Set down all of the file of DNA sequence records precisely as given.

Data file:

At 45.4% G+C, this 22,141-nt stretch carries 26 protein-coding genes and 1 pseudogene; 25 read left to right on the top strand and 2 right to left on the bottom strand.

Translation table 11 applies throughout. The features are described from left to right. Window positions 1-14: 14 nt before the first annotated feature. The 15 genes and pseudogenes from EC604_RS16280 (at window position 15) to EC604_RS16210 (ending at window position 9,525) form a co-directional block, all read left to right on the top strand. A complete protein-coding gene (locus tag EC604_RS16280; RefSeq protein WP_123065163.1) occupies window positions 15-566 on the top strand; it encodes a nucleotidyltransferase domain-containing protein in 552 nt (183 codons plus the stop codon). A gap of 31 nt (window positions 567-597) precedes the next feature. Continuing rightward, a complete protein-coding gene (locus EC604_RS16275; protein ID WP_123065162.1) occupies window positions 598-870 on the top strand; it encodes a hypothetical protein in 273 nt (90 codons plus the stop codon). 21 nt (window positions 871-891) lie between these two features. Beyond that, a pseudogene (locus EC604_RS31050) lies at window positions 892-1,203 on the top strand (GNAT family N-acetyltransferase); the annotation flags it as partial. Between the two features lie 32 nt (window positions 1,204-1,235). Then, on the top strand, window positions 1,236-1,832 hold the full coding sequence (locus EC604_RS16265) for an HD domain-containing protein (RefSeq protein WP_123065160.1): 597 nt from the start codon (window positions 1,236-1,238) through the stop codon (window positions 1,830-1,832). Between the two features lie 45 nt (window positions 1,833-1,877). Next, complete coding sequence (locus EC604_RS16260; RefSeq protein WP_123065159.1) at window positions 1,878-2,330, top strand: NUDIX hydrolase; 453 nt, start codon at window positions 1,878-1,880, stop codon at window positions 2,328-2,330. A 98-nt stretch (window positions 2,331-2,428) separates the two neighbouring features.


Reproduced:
At 45.4% G+C, this 22,141-nt stretch carries 26 protein-coding genes and 1 pseudogene; 25 read left to right on the top strand and 2 right to left on the bottom strand.

Translation table 11 applies throughout. The features are described from left to right. Window positions 1-14: 14 nt before the first annotated feature. The 15 genes and pseudogenes from EC604_RS16280 (at window position 15) to EC604_RS16210 (ending at window position 9,525) form a co-directional block, all read left to right on the top strand. A complete protein-coding gene (locus tag EC604_RS16280; RefSeq protein WP_123065163.1) occupies window positions 15-566 on the top strand; it encodes a nucleotidyltransferase domain-containing protein in 552 nt (183 codons plus the stop codon). A gap of 31 nt (window positions 567-597) precedes the next feature. Continuing rightward, a complete protein-coding gene (locus EC604_RS16275; protein ID WP_123065162.1) occupies window positions 598-870 on the top strand; it encodes a hypothetical protein in 273 nt (90 codons plus the stop codon). 21 nt (window positions 871-891) lie between these two features. Beyond that, a pseudogene (locus EC604_RS31050) lies at window positions 892-1,203 on the top strand (GNAT family N-acetyltransferase); the annotation flags it as partial. Between the two features lie 32 nt (window positions 1,204-1,235). Then, on the top strand, window positions 1,236-1,832 hold the full coding sequence (locus EC604_RS16265) for an HD domain-containing protein (RefSeq protein WP_123065160.1): 597 nt from the start codon (window positions 1,236-1,238) through the stop codon (window positions 1,830-1,832). Between the two features lie 45 nt (window positions 1,833-1,877). Next, complete coding sequence (locus EC604_RS16260; RefSeq protein WP_123065159.1) at window positions 1,878-2,330, top strand: NUDIX hydrolase; 453 nt, start codon at window positions 1,878-1,880, stop codon at window positions 2,328-2,330. A 98-nt stretch (window positions 2,331-2,428) separates the two neighbouring features.